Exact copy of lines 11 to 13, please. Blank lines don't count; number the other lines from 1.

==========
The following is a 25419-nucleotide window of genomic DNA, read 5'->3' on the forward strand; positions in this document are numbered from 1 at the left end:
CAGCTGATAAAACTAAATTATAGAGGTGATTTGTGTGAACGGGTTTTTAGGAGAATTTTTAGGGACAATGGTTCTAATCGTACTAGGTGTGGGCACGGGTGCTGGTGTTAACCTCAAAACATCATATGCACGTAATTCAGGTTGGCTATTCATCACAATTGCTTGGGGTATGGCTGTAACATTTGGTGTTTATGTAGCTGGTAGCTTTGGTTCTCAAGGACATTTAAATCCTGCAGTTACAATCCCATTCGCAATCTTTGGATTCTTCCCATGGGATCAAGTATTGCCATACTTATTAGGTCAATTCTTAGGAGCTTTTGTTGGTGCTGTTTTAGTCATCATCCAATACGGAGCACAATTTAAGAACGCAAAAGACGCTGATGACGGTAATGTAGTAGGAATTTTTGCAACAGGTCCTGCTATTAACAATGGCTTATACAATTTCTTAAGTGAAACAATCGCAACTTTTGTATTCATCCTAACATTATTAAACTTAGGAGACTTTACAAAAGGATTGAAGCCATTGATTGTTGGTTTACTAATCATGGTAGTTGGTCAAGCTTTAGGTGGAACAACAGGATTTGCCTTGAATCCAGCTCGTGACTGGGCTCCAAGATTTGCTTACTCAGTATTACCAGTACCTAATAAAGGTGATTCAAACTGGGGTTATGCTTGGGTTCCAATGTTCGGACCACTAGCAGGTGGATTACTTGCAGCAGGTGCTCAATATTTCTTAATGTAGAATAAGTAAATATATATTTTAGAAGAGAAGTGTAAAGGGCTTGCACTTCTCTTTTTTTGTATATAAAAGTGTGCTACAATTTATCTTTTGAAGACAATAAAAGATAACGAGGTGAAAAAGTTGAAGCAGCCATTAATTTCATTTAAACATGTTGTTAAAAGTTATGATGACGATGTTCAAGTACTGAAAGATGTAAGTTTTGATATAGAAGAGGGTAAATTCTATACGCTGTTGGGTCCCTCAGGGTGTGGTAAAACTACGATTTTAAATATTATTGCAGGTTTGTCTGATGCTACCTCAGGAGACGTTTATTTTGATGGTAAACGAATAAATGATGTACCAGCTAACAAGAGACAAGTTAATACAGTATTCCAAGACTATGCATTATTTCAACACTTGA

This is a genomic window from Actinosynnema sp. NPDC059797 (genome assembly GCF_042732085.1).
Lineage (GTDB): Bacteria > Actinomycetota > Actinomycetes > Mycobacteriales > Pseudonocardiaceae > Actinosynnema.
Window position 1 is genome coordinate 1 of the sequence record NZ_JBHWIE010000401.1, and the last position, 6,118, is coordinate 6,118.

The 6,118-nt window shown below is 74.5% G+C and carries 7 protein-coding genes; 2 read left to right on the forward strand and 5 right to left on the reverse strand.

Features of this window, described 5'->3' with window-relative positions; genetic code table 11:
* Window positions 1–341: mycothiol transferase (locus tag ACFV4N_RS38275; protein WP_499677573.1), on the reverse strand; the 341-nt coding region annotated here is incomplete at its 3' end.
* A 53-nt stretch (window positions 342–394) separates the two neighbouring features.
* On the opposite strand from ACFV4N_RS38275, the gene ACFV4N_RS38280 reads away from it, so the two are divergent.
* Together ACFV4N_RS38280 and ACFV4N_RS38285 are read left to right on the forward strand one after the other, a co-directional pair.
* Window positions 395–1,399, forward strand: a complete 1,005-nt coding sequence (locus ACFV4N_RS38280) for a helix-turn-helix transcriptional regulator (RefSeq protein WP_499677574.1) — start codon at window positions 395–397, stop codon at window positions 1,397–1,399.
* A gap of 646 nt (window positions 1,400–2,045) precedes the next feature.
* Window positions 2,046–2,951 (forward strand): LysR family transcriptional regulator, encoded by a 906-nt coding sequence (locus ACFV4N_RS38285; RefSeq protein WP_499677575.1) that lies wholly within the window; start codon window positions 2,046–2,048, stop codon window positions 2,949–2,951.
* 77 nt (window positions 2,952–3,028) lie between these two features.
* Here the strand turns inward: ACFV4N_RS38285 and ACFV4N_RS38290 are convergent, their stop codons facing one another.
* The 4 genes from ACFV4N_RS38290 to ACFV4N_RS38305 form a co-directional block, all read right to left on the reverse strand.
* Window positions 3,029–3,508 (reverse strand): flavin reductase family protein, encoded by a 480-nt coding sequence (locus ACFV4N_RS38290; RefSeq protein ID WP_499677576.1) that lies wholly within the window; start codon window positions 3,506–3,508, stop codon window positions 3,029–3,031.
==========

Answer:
* Together ACFV4N_RS38280 and ACFV4N_RS38285 are read left to right on the forward strand one after the other, a co-directional pair.
* Window positions 395–1,399, forward strand: a complete 1,005-nt coding sequence (locus ACFV4N_RS38280) for a helix-turn-helix transcriptional regulator (RefSeq protein WP_499677574.1) — start codon at window positions 395–397, stop codon at window positions 1,397–1,399.
* A gap of 646 nt (window positions 1,400–2,045) precedes the next feature.